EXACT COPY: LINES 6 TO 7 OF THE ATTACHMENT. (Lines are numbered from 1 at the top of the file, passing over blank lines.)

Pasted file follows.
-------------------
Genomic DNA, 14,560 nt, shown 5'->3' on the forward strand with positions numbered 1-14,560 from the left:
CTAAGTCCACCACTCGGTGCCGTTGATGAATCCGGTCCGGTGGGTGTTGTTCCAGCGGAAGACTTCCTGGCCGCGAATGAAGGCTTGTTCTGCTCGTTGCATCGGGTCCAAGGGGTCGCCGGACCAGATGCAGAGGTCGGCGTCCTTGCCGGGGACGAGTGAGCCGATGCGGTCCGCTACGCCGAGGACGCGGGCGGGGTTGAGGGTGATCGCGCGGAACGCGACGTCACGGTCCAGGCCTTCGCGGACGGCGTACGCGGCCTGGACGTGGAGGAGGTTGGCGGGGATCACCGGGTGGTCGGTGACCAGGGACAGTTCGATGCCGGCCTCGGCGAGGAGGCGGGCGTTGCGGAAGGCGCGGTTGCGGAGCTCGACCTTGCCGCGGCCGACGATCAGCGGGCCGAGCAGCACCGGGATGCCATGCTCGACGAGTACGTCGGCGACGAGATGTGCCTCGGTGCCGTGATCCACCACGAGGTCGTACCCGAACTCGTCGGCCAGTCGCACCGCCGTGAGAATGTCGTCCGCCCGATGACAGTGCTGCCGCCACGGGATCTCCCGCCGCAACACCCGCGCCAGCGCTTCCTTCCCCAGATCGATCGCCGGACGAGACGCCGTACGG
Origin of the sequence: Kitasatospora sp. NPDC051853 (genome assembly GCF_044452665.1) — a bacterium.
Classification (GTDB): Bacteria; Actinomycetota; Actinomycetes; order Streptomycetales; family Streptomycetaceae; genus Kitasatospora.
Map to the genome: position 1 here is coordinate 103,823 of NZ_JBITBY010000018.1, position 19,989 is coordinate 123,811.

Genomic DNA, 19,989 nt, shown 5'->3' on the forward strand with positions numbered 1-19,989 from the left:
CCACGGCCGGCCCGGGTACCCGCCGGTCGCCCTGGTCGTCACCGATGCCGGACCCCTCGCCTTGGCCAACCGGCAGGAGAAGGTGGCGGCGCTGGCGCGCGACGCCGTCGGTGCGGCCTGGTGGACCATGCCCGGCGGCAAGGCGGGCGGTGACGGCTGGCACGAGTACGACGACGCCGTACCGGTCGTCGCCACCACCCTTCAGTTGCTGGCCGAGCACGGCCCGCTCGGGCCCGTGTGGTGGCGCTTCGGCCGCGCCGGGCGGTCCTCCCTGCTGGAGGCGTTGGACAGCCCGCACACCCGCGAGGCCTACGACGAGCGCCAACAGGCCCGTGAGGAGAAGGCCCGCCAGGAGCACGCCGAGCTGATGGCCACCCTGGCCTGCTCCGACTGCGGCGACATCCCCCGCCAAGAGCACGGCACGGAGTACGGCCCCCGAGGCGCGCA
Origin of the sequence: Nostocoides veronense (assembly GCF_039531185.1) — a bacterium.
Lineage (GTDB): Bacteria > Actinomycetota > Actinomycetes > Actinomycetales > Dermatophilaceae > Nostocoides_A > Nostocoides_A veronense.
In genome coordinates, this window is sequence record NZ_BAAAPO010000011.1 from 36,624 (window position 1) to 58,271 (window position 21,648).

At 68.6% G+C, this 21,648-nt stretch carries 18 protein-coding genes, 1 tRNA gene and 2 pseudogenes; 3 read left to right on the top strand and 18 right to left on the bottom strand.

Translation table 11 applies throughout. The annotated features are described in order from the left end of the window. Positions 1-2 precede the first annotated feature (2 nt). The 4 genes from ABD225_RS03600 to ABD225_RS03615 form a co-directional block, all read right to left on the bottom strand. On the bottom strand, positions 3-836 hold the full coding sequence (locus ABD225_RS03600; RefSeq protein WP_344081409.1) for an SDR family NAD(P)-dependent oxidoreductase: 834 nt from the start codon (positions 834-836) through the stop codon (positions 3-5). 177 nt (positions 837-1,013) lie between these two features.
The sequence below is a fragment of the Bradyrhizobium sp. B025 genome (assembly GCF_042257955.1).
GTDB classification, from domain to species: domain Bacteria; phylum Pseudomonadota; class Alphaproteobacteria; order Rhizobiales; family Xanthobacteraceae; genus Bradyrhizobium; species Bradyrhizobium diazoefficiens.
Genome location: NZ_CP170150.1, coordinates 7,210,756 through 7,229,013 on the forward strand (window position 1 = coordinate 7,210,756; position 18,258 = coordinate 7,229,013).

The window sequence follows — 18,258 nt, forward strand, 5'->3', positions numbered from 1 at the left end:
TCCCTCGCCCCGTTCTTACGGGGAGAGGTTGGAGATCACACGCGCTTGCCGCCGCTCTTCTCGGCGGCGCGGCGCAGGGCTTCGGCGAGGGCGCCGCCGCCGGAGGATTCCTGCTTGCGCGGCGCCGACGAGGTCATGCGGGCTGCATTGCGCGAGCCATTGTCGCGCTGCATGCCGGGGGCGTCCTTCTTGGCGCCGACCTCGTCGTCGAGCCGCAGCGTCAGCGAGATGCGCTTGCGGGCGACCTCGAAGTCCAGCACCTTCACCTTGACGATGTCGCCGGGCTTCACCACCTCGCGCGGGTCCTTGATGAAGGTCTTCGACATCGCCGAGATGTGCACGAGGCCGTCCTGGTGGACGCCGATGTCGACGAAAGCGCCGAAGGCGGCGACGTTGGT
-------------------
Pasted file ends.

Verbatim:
Genomic DNA, 19,989 nt, shown 5'->3' on the forward strand with positions numbered 1-19,989 from the left:
CCACGGCCGGCCCGGGTACCCGCCGGTCGCCCTGGTCGTCACCGATGCCGGACCCCTCGCCTTGGCCAACCGGCAGGAGAAGGTGGCGGCGCTGGCGCGCGACGCCGTCGGTGCGGCCTGGTGGACCATGCCCGGCGGCAAGGCGGGCGGTGACGGCTGGCACGAGTACGACGACGCCGTACCGGTCGTCGCCACCACCCTTCAGTTGCTGGCCGAGCACGGCCCGCTCGGGCCCGTGTGGTGGCGCTTCGGCCGCGCCGGGCGGTCCTCCCTGCTGGAGGCGTTGGACAGCCCGCACACCCGCGAGGCCTACGACGAGCGCCAACAGGCCCGTGAGGAGAAGGCCCGCCAGGAGCACGCCGAGCTGATGGCCACCCTGGCCTGCTCCGACTGCGGCGACATCCCCCGCCAAGAGCACGGCACGGAGTACGGCCCCCGAGGCGCGCA